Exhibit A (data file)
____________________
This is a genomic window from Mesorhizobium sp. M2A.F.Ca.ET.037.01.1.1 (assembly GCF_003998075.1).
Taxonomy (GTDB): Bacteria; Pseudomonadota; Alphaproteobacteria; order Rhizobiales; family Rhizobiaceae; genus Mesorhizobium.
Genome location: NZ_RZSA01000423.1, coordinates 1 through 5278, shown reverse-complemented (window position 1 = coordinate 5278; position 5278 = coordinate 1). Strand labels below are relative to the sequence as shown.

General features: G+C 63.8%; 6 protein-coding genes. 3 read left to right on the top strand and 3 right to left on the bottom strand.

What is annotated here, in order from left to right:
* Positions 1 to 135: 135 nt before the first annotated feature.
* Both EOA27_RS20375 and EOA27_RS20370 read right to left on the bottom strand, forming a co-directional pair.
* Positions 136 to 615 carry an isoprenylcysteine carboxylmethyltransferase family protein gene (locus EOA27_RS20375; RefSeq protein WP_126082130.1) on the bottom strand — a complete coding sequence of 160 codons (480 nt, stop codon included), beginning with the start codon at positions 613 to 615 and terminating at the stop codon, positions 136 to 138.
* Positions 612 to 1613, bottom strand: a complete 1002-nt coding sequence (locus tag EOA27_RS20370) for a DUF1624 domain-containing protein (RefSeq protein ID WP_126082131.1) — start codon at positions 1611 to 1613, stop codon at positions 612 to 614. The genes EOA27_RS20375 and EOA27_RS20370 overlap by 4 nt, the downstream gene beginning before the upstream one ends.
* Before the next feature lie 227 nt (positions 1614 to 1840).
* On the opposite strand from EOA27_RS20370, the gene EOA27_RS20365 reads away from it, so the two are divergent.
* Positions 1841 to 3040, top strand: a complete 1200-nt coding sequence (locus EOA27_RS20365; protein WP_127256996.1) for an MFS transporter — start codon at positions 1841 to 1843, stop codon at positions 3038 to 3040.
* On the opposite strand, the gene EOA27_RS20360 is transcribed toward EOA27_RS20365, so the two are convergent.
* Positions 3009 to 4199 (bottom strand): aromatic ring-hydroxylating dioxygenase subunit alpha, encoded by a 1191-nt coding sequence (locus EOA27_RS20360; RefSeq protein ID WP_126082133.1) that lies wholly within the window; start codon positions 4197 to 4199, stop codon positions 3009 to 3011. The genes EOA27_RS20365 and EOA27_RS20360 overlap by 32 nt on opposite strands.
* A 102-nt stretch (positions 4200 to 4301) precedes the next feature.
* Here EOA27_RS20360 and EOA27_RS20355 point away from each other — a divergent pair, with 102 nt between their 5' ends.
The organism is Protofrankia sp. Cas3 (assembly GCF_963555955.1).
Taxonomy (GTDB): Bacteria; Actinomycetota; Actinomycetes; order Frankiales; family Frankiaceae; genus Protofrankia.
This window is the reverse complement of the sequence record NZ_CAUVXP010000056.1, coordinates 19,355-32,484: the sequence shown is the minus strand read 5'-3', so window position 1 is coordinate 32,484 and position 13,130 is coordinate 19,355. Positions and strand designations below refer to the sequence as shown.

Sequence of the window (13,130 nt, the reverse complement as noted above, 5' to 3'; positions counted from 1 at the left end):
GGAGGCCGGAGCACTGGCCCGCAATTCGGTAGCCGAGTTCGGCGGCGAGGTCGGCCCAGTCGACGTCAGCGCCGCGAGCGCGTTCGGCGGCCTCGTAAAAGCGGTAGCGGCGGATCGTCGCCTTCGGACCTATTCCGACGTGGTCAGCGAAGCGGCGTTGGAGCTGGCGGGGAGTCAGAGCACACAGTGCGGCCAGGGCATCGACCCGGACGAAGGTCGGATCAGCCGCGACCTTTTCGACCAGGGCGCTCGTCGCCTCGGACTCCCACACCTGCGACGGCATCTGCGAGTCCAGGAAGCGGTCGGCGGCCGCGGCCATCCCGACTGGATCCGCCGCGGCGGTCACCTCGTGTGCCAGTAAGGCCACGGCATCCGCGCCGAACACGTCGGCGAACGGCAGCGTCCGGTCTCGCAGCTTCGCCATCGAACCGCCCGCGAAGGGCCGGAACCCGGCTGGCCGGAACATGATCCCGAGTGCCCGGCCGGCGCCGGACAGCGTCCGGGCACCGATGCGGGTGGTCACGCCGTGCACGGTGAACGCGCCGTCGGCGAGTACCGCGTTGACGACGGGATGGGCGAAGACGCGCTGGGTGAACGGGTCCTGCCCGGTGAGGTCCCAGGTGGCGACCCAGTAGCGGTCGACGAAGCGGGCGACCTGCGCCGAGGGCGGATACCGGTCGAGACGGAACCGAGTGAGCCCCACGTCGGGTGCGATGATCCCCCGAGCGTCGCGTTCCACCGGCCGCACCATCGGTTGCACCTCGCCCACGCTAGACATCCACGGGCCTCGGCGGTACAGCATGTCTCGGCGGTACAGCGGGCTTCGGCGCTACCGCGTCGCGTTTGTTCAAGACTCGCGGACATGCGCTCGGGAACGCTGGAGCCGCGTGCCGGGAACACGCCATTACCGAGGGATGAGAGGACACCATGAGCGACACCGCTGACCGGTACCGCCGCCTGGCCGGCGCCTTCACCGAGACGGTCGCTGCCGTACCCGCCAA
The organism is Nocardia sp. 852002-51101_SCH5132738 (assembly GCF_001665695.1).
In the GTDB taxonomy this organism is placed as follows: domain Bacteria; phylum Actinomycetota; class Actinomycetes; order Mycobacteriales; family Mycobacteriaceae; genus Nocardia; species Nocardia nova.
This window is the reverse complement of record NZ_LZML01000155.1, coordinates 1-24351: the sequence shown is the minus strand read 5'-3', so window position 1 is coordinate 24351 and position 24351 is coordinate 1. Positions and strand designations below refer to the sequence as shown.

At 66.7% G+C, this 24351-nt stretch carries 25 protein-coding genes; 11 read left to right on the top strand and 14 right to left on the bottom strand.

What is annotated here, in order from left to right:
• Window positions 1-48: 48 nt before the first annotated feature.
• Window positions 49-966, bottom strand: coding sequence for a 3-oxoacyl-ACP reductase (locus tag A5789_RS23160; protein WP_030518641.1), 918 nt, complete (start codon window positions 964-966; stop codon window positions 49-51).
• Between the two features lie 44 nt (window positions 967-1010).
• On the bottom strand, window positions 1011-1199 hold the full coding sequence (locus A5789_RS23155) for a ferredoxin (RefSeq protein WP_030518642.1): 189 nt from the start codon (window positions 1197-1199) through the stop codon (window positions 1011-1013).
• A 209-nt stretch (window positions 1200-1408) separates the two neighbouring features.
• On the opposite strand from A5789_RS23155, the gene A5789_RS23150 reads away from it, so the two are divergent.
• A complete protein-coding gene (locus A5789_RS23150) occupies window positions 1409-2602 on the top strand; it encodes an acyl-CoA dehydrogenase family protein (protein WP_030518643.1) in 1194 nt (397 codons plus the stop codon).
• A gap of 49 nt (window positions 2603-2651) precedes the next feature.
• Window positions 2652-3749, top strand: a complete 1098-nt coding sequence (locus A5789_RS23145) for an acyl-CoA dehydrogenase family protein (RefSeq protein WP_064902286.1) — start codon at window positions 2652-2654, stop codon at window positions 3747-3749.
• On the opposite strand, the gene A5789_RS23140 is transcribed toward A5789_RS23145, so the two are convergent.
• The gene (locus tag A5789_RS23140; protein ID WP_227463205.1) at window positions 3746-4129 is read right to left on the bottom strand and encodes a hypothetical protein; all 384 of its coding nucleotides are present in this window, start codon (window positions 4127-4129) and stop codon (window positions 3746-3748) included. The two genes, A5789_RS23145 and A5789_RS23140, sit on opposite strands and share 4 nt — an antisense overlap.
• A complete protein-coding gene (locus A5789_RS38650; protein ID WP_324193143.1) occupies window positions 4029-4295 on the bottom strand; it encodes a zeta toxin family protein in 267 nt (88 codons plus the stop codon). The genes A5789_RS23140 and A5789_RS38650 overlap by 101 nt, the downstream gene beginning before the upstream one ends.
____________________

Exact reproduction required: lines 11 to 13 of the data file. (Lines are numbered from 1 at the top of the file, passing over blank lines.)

* On the opposite strand from EOA27_RS20370, the gene EOA27_RS20365 reads away from it, so the two are divergent.
* Positions 1841 to 3040, top strand: a complete 1200-nt coding sequence (locus EOA27_RS20365; protein WP_127256996.1) for an MFS transporter — start codon at positions 1841 to 1843, stop codon at positions 3038 to 3040.
* On the opposite strand, the gene EOA27_RS20360 is transcribed toward EOA27_RS20365, so the two are convergent.